Donald Trump lost the 2020 presidential election by 7 million actual votes and 74 electoral votes, a fate that was cemented in early November after states finished counting ballots. But to Trump, that was simply the starting point of the second phase of the battle to steal Joe Biden’s victory by any means possible.

Trump had spent months — years, really — laying the groundwork. He’d repeatedly sowed doubt about the security of elections, without evidence, leveraging long-standing Republican rhetoric about election fraud as a personal defense mechanism. The advent of the coronavirus pandemic allowed Trump to apply a new sheen to the old claims, focusing on an increase in mail-in ballots as a conduit for what he insisted would be an avalanche of fraudulent voting. It allowed him to falsely suggest that anything counted after, say, midnight on Election Day was suspect — which he did, over and over.

Many Americans justifiably see the riot at the U.S. Capitol in Washington on Jan. 6 as the apex of the effort to keep Trump in office. It was certainly the most dangerous moment and the most striking, but even it was nearly matched a few hours later when a majority of the House Republican caucus voted to block the counting of electoral votes from two states, precisely the outcome that the rioters hoped to effect. In recent months, though, we’ve learned that Trump’s most direct effort to steal the election unfolded about a week prior, over the last few days of 2020.

On Tuesday, ABC News published a letter circulated by the then-acting head of the Justice Department’s civil division, a man named Jeffrey Clark. Addressed to Georgia Gov. Brian Kemp (R) and state legislative leaders, the draft letter dated Dec. 28 claimed that the department was “investigating various irregularities” in the presidential contest and that it had “identified significant concerns that may have impacted the outcome of the election.” The stated recommendation was that the legislature “convene in special session so that its legislators are in a position to take additional testimony, receive new evidence, and deliberate on the matter” — something that the letter describes as “consistent with its duties under the U.S. Constitution” as it pertains to the selection of presidential electors.

The letter went on to suggest that an alternative slate of electors — that is, electors for Trump — might be accepted on Jan. 6 should the legislature demand that happen. Understanding that Kemp had already risen to the defense of the results in the state, Clark claimed in the letter that the legislature could simply call itself into session to make that determination.

It was, in other words, a road map to overthrowing the will of voters. The amount of detail given to the mechanism for handing the electors to Trump was matched by the dearth of specificity about the alleged “irregularities” in the state.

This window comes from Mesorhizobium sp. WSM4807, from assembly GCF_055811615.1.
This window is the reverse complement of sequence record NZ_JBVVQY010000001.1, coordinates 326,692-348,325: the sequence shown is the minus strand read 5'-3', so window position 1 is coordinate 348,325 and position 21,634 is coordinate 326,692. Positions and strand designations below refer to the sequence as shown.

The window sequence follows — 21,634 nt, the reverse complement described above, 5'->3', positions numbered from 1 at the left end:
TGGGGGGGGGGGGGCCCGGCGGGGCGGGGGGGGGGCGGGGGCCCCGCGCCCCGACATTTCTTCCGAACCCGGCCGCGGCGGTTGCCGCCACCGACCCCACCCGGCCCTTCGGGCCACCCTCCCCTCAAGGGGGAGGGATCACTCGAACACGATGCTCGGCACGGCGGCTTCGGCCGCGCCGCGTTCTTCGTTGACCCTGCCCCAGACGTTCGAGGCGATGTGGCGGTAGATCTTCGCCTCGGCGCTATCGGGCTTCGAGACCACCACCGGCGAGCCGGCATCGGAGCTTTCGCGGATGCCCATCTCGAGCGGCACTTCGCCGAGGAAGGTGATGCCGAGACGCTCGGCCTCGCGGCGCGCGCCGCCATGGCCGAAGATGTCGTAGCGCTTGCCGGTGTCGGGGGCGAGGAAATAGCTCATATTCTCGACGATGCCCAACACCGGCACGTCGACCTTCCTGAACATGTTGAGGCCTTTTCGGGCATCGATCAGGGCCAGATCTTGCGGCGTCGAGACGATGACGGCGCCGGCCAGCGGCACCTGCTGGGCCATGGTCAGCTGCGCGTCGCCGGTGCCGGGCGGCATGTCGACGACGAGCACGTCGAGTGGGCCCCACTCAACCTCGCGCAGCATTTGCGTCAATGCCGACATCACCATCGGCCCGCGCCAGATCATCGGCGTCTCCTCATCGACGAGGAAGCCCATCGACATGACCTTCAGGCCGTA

The acting attorney general, Jeffrey Rosen, and acting deputy attorney general, Richard Donoghue, rejected the letter out of hand — a well-founded decision that nonetheless prevented a dicey situation from getting worse. Donoghue’s lengthy response, one probably written with an eye toward it eventually being read by external eyes, made all of the points you might expect. The purported “irregularities” amounted to nothing more than a few ticky-tack questions about individual votes, concerns “that are of such a small scale that they simply would not impact the outcome of the Presidential Election,” Donoghue wrote. Nothing he knew of, he added, would amount to “significant concerns” elsewhere that would similarly call the results into question.

“More importantly,” he added, “I do not think the Department’s role should include making recommendations to a State legislature about how they should meet their Constitutional obligation to appoint Electors.” In other words: It is not the Justice Department’s place to tell states how to overturn election results.

Sending the letter, he concluded, was “not even within the realm of possibility.”

By itself, this back-and-forth is probably without precedent. But slotted into the other events we know were occurring at the same time, we see just how desperately Trump was scrambling to gain a toehold in his efforts to upend a Biden presidency.

For years, President Trump has cited fraud or a rigged process to explain away his losses. (JM Rieger/The Washington Post)

Remember, this was after every state had already certified its results (something that Trump and his allies tried desperately to prevent, coming close in Michigan). It was after the electors had met Dec. 14 and finalized their formal votes to be transmitted to D.C. (That Georgia Republicans held their own invalid vote on Trump’s behalf was an element of Clark’s proposal.) In other words, there was no real way for the results to shift, barring something exceptional. So Trump and his allies tried to gin up something exceptional, with a particular focus on Georgia.